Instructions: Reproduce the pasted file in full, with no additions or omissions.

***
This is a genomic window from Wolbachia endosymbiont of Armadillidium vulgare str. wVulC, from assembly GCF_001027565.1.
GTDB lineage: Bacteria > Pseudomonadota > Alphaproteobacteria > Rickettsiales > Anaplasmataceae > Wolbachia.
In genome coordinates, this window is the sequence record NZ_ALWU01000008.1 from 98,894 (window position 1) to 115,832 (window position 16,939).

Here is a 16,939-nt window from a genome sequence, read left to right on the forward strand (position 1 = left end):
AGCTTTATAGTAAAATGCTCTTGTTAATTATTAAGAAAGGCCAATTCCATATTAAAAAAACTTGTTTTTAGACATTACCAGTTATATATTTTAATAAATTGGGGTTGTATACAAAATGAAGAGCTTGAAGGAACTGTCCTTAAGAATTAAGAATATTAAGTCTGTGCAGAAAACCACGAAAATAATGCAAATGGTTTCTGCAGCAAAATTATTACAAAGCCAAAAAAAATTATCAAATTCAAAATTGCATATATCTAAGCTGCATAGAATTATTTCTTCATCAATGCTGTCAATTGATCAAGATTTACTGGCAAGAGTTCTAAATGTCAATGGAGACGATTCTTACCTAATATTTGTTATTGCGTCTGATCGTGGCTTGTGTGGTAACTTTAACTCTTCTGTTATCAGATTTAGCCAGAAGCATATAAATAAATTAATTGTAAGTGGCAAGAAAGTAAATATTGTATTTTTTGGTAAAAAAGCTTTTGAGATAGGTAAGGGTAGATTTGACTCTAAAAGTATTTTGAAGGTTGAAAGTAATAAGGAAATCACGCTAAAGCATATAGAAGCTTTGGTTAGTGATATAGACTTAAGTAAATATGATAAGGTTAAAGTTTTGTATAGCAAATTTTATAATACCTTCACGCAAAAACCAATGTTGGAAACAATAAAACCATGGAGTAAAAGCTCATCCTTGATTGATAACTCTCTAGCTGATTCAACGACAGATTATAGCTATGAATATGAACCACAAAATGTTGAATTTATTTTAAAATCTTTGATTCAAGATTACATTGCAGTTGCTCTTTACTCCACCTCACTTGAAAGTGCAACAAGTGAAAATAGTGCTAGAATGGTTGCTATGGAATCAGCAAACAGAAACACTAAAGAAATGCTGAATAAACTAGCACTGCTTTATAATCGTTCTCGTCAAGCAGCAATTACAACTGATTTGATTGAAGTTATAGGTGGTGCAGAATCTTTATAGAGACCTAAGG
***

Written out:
This is a genomic window from Wolbachia endosymbiont of Armadillidium vulgare str. wVulC, from assembly GCF_001027565.1.
GTDB lineage: Bacteria > Pseudomonadota > Alphaproteobacteria > Rickettsiales > Anaplasmataceae > Wolbachia.
In genome coordinates, this window is the sequence record NZ_ALWU01000008.1 from 98,894 (window position 1) to 115,832 (window position 16,939).

Here is a 16,939-nt window from a genome sequence, read left to right on the forward strand (position 1 = left end):
AGCTTTATAGTAAAATGCTCTTGTTAATTATTAAGAAAGGCCAATTCCATATTAAAAAAACTTGTTTTTAGACATTACCAGTTATATATTTTAATAAATTGGGGTTGTATACAAAATGAAGAGCTTGAAGGAACTGTCCTTAAGAATTAAGAATATTAAGTCTGTGCAGAAAACCACGAAAATAATGCAAATGGTTTCTGCAGCAAAATTATTACAAAGCCAAAAAAAATTATCAAATTCAAAATTGCATATATCTAAGCTGCATAGAATTATTTCTTCATCAATGCTGTCAATTGATCAAGATTTACTGGCAAGAGTTCTAAATGTCAATGGAGACGATTCTTACCTAATATTTGTTATTGCGTCTGATCGTGGCTTGTGTGGTAACTTTAACTCTTCTGTTATCAGATTTAGCCAGAAGCATATAAATAAATTAATTGTAAGTGGCAAGAAAGTAAATATTGTATTTTTTGGTAAAAAAGCTTTTGAGATAGGTAAGGGTAGATTTGACTCTAAAAGTATTTTGAAGGTTGAAAGTAATAAGGAAATCACGCTAAAGCATATAGAAGCTTTGGTTAGTGATATAGACTTAAGTAAATATGATAAGGTTAAAGTTTTGTATAGCAAATTTTATAATACCTTCACGCAAAAACCAATGTTGGAAACAATAAAACCATGGAGTAAAAGCTCATCCTTGATTGATAACTCTCTAGCTGATTCAACGACAGATTATAGCTATGAATATGAACCACAAAATGTTGAATTTATTTTAAAATCTTTGATTCAAGATTACATTGCAGTTGCTCTTTACTCCACCTCACTTGAAAGTGCAACAAGTGAAAATAGTGCTAGAATGGTTGCTATGGAATCAGCAAACAGAAACACTAAAGAAATGCTGAATAAACTAGCACTGCTTTATAATCGTTCTCGTCAAGCAGCAATTACAACTGATTTGATTGAAGTTATAGGTGGTGCAGAATCTTTATAGAGACCTAAGG